In tonight's Politburo, CUF's newly elected chairman Réka Tolnai says that V and SD are two equally extreme parties.

But that is not how her party leader expresses herself.

Anyone who has listened to Annie Lööf (C) this spring hears that she makes a clear distinction between the two "outer edge parties".

The Center Party should not cooperate with the Left Party because they have a bad policy, but it is the Sweden Democrats who have extreme values.

Despite the distinction, the door to V is closed.

Anything else is impossible internally.

Slamming the V-door with 16 months until the election would also be a strategic mistake for those who want to convince voters that there is a government alternative in the middle.

"SD is the main enemy"

Continued opposition to V then, but SD is the main enemy.

And that conflict has greatly contributed to placing C where they are today.

A starting point can be set for the post-election analysis Annie Lööf wrote after the 2010 election. The conclusion was that the party must become more ideological:

"The Center Party is today perceived as an interest party for rural areas and entrepreneurs and needs to move towards becoming a clearer idea-driven party by taking its historically strong core values ​​with it into the future."

Even then, the party had begun to increase in the big cities, especially in Stockholm.

The Stureplan Center, which saw itself as the party's "ideological and liberal flagship", had become increasingly dominant and according to Annie Lööf, their idea work was something the rest of the party should follow.

The answer was the popular idea program where the goal was to marry the old peasant movement with the Stureplan Center under the motto that the party has always been liberal.

But there was no boost in public opinion, rather the opposite.

2014 was the party's third worst in modern times.

"Make it impossible for C to change your mind about SD"

Instead, it was the fight against SD in combination with a generous migration policy, which seriously came to define today's Center Party as an idea-driven and principled liberal party in the eyes of voters.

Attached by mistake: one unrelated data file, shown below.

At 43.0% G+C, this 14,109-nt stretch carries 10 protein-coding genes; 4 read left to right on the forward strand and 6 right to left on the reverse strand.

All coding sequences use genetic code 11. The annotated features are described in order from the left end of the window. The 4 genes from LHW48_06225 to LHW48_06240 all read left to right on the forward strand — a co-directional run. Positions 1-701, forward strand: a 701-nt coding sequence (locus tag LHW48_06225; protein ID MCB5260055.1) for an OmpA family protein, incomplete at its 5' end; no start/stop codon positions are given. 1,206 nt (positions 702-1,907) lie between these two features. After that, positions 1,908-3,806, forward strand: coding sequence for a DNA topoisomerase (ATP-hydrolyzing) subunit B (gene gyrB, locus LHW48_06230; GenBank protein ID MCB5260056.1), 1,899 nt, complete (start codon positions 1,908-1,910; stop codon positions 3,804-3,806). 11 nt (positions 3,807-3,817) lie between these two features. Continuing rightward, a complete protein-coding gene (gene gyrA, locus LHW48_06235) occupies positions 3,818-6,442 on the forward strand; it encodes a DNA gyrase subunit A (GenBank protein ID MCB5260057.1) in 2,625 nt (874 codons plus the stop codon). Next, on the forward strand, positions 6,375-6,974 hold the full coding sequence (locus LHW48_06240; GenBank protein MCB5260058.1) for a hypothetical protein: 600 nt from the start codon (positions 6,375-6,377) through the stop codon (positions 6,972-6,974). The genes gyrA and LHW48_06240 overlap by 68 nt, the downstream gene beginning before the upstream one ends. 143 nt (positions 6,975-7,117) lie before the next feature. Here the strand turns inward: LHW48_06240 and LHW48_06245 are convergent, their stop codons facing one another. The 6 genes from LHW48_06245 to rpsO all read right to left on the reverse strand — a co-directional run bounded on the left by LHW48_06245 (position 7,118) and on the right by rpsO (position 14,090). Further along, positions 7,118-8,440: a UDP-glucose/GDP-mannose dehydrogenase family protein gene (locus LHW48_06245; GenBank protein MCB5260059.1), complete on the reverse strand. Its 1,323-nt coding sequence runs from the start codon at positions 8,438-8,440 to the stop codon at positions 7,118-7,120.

And it has also paid off from the red-green side.

These are well-educated metropolitan voters, especially women.

Voters who are attracted by the message that today's great struggle is not between the left and the right, but between a broad liberalism where even Social Democrats can be included, against nationalism and right-wing populism.

A value struggle that makes it impossible for C to change about SD.

"Can be so badly forced"

But is it then possible for C to adjust its setting to V?

The answer is that they can be so badly forced.

If the public opinion situation does not change dramatically, an "anti-SD coalition" between S, C and MP will need the Left Party's support to ensure that the budgets go through the Riksdag.

And the left-wing parties do not intend to give away that support for free.

There is another way, the center parties shout.

A collaboration in the broad middle where both S and M can be included.

But then they disregard the fact that S and M want each other as the main opponent.

And that Ulf Kristersson (M) has already charted his path to government power and that includes a collaboration with SD.

And that Stefan Löfven (S) is not so keen on another term of office where V can do something together with the rest of the opposition and conduct poaching against the budget.

The fact that no other party leader believes in Annie Lööf's government solution also means that it currently appears to be mostly wishful thinking.

The Politburo's latest episode "Annies (V) al" is about the

Center Party and about Annie Lööf really opting out of both Jimmie Åkesson and Nooshi Dadgostar if she is to have any influence over Swedish politics?

Watch the whole episode here on SVT Play